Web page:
Malic enzyme (ME) plays a vital role in determining the extent of lipid accumulation in oleaginous fungi being the major provider of NADPH for the activity of fatty acid synthase (FAS). We report here the first direct evidence of the existence of a lipogenic multienzyme complex (the lipid metabolon) involving ME, FAS, ATP: citrate lyase (ACL), acetyl-CoA carboxylase (ACC), pyruvate carboxylase (PC) and malate dehydrogenase (MDH) in Cunninghamella bainieri 2A1. Cell-free extracts prepared from cells taken in both growth and lipid accumulation phases were prepared by protoplasting and subjected to Blue Native (BN)-PAGE coupled with liquid chromatography-tandem mass spectrometry (LC-MS/MS). A high molecular mass complex (approx. 3.2 MDa) consisting of the above enzymes was detected during lipid accumulation phase indicating positive evidence of multienzyme complex formation. The complex was not detected in cells during the balanced phase of growth or when lipid accumulation ceased, suggesting that it was transiently formed only during lipogenesis.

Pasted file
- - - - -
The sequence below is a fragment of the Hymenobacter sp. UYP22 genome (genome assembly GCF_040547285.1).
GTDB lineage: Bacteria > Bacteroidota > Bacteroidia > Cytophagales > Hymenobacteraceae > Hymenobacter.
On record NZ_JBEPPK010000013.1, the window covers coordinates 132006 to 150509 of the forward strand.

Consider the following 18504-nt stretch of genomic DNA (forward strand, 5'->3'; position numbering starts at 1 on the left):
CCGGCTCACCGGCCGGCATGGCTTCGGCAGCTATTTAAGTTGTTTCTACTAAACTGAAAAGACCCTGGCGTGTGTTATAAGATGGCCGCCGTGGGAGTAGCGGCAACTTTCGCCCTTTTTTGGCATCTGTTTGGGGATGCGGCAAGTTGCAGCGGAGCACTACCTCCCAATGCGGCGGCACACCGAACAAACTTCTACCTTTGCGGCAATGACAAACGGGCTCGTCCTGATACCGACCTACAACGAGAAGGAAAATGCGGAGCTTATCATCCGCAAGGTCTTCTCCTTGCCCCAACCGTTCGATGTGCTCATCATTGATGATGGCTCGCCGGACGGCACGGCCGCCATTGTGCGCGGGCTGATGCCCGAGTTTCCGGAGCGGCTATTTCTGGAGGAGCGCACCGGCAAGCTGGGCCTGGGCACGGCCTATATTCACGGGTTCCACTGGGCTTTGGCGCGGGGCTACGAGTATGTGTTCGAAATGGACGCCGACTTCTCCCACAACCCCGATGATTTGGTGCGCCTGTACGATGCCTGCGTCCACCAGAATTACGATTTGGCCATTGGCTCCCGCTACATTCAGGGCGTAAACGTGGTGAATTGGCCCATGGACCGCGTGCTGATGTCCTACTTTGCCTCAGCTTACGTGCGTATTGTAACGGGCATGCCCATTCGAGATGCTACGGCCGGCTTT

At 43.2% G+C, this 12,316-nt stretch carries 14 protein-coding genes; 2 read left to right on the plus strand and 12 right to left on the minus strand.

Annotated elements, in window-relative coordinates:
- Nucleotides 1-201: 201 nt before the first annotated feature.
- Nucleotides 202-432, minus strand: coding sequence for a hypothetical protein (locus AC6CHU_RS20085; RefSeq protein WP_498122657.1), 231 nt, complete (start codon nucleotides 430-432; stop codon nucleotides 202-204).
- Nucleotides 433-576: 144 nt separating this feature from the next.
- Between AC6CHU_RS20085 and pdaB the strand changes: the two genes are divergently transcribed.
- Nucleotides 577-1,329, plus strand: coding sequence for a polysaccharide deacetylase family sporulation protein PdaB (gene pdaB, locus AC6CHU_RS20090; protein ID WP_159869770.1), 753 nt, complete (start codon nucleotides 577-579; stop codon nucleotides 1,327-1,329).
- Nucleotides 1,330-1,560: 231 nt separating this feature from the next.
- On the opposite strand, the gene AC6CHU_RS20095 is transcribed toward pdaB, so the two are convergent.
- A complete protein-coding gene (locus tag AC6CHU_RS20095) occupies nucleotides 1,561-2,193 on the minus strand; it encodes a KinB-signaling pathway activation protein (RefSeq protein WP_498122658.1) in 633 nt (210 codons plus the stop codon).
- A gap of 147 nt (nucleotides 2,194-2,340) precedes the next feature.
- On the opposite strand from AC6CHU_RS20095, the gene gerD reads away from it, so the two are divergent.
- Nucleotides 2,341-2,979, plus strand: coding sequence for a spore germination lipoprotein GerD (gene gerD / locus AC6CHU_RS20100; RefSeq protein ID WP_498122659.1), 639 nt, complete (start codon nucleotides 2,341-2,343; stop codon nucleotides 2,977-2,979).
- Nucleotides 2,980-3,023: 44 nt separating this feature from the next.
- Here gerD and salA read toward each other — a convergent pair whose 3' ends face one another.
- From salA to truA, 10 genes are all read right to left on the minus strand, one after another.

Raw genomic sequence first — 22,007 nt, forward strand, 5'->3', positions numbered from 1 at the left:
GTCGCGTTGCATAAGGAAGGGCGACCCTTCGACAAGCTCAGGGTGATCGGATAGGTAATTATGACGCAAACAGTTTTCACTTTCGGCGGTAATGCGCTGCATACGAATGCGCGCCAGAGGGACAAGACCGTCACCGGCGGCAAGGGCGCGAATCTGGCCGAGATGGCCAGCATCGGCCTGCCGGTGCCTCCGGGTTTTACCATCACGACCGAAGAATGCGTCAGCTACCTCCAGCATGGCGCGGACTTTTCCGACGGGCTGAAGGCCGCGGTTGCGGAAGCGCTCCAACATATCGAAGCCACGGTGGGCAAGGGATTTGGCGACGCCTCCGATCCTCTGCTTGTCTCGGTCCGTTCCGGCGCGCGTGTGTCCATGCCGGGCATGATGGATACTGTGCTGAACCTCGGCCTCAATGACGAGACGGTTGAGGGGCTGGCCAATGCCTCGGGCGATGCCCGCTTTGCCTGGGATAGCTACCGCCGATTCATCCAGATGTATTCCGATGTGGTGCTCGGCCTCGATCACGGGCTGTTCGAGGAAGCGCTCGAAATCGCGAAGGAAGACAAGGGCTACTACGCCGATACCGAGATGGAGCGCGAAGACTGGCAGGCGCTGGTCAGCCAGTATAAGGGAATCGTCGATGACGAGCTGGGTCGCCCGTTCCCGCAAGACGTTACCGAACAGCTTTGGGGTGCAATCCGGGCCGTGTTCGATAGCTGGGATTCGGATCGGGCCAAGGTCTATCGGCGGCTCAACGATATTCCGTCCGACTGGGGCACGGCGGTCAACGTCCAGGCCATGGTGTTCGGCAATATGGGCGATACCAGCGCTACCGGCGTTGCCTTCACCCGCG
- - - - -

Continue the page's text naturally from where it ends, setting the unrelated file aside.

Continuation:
Matched MeSH terms: Lipogenesis
  6. Moslehi A, Farahabadi M, Chavoshzadeh SA, Barati A, Ababzadeh S, Mohammadbeigi A
    Malays J Med Sci, 2018 Feb;25(1):16-23.
    PMID: 29599631 DOI: 10.21315/mjms2018.25.1.3
    Background: Endoplasmic reticulum (ER) stress creates abnormalities in the insulin action, inflammatory responses, lipoprotein B100 degradation, and hepatic lipogenesis. Hepatic steatosis leads to a broad spectrum of hepatic disorders such as nonalcoholic fatty liver disease (NAFLD) and NASH. Amygdalin has beneficial effects on asthma, bronchitis, diabetes, and atherosclerosis. We designed this study to evaluate the effect of amygdalin on the ER stress induced hepatic steatosis.